to control the injection rate. Explain
that symptoms should not exceed 5–6
on a 0–10 pain scale. Patients indicate
when to inject and when to pause. Patients are reassured by this degree of
control; however, stoic individuals may
request continued injection despite
severe pain because they fear partial
steroid dosing. Watch their faces for
signs of discomfort, and observe their
body language. If the injection rate is
too slow, steroid particles can settle
in the needle and clog it. When injection pressure unexpectedly increases,
reinsert the stylet to clear the needle
before a steroid plug completely blocks
it. Periodically agitate the syringe to
resuspend crystals.
NRB generates diagnostic information from pain provocation during needle placement, pain provocation during
injection, immediate pain relief from
the anesthetic, or delayed pain relief
from the corticosteroid. In dictated reports, record the provocative response
(pain production during injection) as
concordant or nonconcordant and the
immediate analgesic response (pain reduction after injection). Selective NRB
is intended to yield only diagnostic information. An anesthetic, not a steroid,
is injected. In selective NRB, the needle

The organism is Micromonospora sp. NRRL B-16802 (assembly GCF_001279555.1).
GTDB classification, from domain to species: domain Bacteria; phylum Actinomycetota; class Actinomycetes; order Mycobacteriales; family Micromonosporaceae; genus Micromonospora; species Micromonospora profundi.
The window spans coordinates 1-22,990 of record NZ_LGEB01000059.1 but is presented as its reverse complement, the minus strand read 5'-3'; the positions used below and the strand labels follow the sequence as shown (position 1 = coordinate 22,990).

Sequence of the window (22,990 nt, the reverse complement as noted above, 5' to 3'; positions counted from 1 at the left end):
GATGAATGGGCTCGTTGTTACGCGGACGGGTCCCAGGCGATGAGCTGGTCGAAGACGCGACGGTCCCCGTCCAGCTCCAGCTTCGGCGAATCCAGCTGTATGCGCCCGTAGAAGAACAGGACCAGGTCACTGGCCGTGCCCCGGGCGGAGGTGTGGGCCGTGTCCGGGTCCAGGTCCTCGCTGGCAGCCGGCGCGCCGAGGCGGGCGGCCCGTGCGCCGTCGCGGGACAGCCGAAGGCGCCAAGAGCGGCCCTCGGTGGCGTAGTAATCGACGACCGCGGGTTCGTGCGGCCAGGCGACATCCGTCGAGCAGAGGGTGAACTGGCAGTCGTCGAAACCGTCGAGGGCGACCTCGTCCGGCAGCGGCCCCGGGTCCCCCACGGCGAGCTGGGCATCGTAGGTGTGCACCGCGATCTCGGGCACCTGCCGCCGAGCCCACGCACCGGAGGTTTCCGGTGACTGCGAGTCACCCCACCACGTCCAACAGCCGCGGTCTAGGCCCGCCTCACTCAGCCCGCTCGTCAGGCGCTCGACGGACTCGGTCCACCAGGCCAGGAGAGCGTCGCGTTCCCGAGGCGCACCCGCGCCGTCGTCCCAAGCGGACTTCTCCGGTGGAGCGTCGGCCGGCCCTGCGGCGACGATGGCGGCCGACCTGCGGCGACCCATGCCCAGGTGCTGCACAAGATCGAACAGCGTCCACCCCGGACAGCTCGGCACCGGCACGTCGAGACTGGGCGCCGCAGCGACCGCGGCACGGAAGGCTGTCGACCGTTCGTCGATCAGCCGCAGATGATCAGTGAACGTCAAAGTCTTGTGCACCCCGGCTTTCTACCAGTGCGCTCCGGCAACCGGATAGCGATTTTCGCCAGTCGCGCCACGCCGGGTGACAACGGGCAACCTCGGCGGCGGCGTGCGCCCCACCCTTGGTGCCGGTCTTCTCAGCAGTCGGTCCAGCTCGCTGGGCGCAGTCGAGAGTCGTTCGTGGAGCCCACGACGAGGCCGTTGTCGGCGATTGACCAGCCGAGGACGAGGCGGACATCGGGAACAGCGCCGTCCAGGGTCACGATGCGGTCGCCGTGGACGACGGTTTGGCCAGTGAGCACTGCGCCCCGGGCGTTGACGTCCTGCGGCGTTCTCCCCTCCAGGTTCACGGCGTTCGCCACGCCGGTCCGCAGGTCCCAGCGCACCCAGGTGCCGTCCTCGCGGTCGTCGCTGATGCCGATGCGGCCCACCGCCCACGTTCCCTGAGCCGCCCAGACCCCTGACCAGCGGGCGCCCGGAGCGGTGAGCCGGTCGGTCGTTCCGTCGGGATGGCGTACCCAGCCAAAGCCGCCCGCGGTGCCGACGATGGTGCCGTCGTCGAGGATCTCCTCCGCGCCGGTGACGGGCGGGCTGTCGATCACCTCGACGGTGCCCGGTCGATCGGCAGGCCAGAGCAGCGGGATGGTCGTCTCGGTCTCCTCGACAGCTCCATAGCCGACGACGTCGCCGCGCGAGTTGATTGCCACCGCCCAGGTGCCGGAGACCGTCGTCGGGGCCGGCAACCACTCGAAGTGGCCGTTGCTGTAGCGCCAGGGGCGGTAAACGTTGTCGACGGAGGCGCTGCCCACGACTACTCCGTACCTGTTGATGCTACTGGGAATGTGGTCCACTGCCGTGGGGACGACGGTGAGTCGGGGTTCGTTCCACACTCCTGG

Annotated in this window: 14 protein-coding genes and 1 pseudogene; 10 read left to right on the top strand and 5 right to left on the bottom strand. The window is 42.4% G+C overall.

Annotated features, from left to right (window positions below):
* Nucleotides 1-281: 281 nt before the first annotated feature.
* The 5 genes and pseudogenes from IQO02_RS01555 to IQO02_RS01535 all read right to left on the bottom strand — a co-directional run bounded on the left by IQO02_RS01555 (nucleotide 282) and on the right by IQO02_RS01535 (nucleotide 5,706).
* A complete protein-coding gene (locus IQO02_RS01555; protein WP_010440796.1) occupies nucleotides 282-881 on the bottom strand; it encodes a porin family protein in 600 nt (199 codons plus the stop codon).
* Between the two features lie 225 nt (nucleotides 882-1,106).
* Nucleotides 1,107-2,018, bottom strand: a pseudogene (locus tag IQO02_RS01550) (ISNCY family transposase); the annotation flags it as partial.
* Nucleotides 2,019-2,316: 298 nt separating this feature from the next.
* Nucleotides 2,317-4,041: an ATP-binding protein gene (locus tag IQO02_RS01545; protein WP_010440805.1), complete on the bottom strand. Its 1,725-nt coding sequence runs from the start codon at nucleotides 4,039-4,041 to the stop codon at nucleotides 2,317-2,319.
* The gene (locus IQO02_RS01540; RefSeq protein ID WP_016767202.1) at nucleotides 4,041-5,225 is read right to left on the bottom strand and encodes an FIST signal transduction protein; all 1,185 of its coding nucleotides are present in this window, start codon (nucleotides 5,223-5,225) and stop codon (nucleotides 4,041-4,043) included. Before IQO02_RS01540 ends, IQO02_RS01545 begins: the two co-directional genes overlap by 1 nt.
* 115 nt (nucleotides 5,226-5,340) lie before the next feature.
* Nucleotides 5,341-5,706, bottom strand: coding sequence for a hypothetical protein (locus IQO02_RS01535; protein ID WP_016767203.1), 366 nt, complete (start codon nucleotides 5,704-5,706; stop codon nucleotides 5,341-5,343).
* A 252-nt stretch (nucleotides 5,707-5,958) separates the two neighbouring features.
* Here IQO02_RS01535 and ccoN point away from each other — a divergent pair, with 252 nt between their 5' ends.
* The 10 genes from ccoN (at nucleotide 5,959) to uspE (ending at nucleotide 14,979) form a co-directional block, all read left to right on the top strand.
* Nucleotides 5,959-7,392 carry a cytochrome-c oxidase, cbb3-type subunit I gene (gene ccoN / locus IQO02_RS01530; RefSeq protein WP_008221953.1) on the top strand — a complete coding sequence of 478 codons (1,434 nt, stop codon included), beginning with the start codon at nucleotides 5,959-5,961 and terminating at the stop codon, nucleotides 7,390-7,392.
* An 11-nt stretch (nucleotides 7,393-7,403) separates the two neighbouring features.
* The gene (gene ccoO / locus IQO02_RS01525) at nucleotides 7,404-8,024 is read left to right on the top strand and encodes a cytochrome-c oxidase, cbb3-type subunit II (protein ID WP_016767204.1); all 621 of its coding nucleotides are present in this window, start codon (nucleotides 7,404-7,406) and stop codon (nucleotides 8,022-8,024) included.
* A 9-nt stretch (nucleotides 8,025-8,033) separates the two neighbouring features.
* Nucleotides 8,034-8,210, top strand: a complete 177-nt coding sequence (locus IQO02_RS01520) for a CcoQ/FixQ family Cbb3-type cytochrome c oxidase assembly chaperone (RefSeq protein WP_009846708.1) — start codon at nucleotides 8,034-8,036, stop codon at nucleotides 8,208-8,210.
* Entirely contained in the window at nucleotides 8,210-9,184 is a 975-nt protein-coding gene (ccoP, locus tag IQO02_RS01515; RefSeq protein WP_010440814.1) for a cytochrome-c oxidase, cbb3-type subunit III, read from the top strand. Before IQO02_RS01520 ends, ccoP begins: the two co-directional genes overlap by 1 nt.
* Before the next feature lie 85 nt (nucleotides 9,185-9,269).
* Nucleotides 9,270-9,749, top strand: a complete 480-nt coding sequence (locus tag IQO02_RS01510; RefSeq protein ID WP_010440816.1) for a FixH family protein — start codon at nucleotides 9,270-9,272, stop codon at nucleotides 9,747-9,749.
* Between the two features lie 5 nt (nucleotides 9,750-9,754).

tip touches the ventral ramus peripheral
to the foramen and provokes radicular
pain that is assessed for concordance
with typical symptoms. The volume of
anesthetic is limited to avoid spread to
nontarget nerves.
Radiology: Volume 281: Number 3—December 2016
HOW I DO IT: Spinal Injections for Pain Management
Figure 10
Figure 11
Figure 10: Transforaminal lumbosacral needle placements. Schematic drawing of the lumbosacral spine
shows coronal relationships of nerve roots, nerve root ganglia, and postganglionic spinal nerves. In stenotic
foramina, extraforaminal needle placement (N1) targets ventral ramus peripherally. In patent foramina, needle
placement can be supraneural (N2) in the safe triangle (∗) or infraneural (N3) in the Kambin triangle (cross).
At S1, the needle (N4) crosses the posterior S1 foramen and enters the epidural space inferior to the S1
Cervical transforaminal injection.—
Cervical transforaminal injection is indicated in radiculopathy with or without
axial neck pain. Injectionists may follow
procedural protocols established by specialty societies, such as the Spine Intervention Society (or SIS) (100–116). The